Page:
‘Today’ Show Host Dylan Dreyer Is Warning Parents About RSV After Her Sons’ Health Scare

Dylan Dreyer is opening up about her family’s serious health scare, sharing intimate details as a way to educate others.

The Today show co-host recently shared that her two youngest children — 2-year-old Oliver and 1-year-old Rusty — were both rushed to the emergency room after contracting respiratory syncytial virus (RSV), a frightening experience that she said made her feel “helpless.”

“It’s just scary because there’s nothing you can do,” Dylan said, per Today. “Oliver would cough so hard, it took his breath away… Rusty was breathing really fast, and just had this whistle to his breathing.”

Currently, healthcare officials in the U.S. are reporting a surge in RSV cases among children, as emergency rooms are being inundated with patients — a trend that CNN reports is “unprecedented” in American healthcare, all while cases of COVID-19 and flu infections are on the rise. According to materials published by the Center for Disease Control (CDC), RSV is a common respiratory virus that usually causes mild, cold-like symptoms; while most people will recover in a week or two, the virus can present severe and dangerous symptoms for some, namely infants and young children.

For Dylan and her husband Brian Fichera, who have three young children, RSV posed a unique threat in their household. The 41-year-old mom recounted to People that 2-year-old Oliver contracted the virus first, on the Thursday before Halloween, when he inhaled a lot of water at swimming lessons.

That night, Dylan noticed Oliver “had this weird cough and he was breathing weird” — that was before things took a turn for the worse the following night, when the toddler kept coughing and maintained a fever of 103°F.

“We took him to the emergency room because it was midnight and he was not breathing well; like really fast breathing, his heart was racing,” the morning show host shared. “They tested him for everything and it turned out he had RSV. It was just a weird coincidence with his incident in the pool.”

With the virus being highly contagious, Dylan and her husband suspected that 13-month-old Rusty would get ill next, which was especially concerning as he has sensitive lungs due to being born premature. It wasn’t long before Rusty exhibited similar symptoms, and the couple was able to confirm another RSV infection in the hospital.

“With him, he seemed like he was struggling to breathe. He was wheezing, like every exhale he had like this whistle in his chest and the poor thing ended up with a 102°F fever,” Dylan told People.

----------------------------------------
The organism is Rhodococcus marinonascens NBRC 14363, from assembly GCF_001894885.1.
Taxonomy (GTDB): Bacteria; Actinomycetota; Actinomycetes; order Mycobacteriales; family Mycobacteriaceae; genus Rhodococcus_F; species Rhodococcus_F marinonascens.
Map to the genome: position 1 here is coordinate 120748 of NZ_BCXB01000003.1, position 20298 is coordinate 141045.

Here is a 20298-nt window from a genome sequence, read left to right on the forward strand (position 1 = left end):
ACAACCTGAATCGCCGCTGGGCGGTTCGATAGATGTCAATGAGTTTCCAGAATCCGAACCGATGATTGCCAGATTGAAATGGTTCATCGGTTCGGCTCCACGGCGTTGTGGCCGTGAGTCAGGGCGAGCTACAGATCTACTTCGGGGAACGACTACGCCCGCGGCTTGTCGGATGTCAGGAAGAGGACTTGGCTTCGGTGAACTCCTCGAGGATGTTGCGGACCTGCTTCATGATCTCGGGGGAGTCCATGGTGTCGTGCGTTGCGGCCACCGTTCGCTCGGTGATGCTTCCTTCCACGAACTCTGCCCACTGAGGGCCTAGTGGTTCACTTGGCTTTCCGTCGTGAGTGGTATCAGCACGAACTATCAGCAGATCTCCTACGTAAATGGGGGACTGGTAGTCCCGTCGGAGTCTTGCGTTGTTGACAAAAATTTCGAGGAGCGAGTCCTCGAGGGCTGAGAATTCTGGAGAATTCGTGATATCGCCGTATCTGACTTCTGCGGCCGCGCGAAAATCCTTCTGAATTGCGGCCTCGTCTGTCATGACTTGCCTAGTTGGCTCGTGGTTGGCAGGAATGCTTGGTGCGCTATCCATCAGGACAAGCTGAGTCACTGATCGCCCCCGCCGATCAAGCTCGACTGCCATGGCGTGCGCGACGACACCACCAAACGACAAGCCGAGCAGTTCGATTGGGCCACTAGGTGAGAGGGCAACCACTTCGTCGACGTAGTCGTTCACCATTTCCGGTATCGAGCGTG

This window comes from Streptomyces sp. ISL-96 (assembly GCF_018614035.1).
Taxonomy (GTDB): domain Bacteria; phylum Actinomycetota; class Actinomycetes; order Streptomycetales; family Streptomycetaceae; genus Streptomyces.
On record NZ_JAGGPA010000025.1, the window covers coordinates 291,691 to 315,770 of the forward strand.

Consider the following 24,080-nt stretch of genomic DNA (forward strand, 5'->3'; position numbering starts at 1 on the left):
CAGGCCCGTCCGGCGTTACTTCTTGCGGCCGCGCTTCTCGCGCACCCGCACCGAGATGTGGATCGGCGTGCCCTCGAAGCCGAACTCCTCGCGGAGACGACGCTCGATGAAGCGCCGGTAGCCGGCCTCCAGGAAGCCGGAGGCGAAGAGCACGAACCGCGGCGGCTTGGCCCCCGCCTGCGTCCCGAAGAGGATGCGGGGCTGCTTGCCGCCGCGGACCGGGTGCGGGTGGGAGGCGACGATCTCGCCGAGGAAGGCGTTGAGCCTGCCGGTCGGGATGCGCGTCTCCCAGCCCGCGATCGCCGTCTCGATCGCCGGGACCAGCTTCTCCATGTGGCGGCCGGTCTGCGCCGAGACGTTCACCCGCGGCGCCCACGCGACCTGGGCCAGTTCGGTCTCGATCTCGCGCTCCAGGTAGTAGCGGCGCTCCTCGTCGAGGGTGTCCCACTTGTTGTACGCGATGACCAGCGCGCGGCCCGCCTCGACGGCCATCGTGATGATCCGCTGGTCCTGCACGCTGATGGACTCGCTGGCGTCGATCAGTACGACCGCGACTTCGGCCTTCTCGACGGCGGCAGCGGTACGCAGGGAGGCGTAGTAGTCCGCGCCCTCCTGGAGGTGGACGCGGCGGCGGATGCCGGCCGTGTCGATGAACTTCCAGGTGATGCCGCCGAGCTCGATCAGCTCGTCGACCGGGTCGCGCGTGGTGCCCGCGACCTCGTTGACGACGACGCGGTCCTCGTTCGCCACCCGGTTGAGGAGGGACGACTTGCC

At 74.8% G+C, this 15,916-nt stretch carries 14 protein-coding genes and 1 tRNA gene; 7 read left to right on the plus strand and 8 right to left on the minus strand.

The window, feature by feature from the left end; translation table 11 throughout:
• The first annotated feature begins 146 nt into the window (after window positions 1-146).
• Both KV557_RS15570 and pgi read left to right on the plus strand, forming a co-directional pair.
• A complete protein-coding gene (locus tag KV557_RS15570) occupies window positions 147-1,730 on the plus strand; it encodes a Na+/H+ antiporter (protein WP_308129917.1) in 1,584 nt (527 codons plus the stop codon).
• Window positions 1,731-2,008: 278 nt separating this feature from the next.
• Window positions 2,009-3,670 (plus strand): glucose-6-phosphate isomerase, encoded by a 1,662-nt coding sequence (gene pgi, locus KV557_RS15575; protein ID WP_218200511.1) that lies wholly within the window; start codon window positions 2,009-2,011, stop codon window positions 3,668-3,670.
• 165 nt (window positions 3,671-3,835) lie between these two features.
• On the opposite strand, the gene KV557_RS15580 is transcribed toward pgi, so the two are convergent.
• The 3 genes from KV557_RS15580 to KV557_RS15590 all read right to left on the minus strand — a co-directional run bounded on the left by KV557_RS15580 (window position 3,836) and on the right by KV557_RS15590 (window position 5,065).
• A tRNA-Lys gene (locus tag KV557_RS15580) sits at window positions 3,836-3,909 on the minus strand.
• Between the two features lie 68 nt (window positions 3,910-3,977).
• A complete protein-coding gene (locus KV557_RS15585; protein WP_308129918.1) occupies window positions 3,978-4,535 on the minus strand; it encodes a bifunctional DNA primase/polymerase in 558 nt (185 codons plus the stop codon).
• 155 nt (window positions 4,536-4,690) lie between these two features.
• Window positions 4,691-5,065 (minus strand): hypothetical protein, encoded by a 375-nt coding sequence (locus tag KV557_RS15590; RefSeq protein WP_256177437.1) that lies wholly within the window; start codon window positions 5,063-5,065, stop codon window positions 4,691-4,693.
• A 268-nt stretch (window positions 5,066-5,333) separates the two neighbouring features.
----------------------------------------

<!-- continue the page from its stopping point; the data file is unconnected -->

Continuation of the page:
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Both children soon developed an ear infection, with Rusty also needing an inhaler “to kind of open up his lungs a little bit.”

To help her sons recover, Dylan said that she followed their doctor’s advice to put them in a steam bath, use an effective humidifier, give them ibuprofen to keep their fevers down and help them drink lots of water to stay appropriately hydrated. Thankfully, both boys were able to get better — with Oliver now being back at school after taking nearly seven full days to recover, Dylan revealed, and Rusty just starting to feel better earlier this week.

Despite their recovery, Dylan shared that getting through the illness was a tough time for the family. She detailed how she and her husband sometimes stayed up all night to listen to the boys breathe.

“Because it’s a virus, there’s not much you can do about it. You just have to go through the motions for a few days, and it’s so sad,” she said. “You just feel so bad for [them] and it just feels so helpless.”

For other parents concerned about the uptick in RSV, Dylan recounted some of the signs that the doctors told her to look out for. “Watch for their lips turning blue. Make sure their ribs aren’t pulling. Make sure they’re not struggling to breathe,” she warned. Symptoms of RSV, according to the CDC, usually include coughing, wheezing, a runny nose, fever, sneezing and a decrease in appetite.

Most of all, though, Dylan encouraged parents to have faith in the fact that they know their child “better than anyone” — and urged them to seek medical attention if something doesn’t instinctively feel right.

“Go to the ER if you think your child is breathing weird. What’s the worst the doctor is going to say? ‘Oh, he’s breathing fine,’” she argued. “As long as you have peace of mind, it just takes some of the fear out of it, as parents, because we don’t know what we’re doing.”

Dylan also stressed the importance of parents knowing “we’re all in this together” during this time of year when viruses like RSV are going around.

“[RSV] sucks, it just really sucks, and it’s hard to watch your kid go through it, but they go through it and it just takes a few days and a few nights of lost sleep, but you’ll get through it,” she said. “Hopefully they don’t have a bad case… but for the most part, I think most kids can handle it. It’s just hard to watch.”

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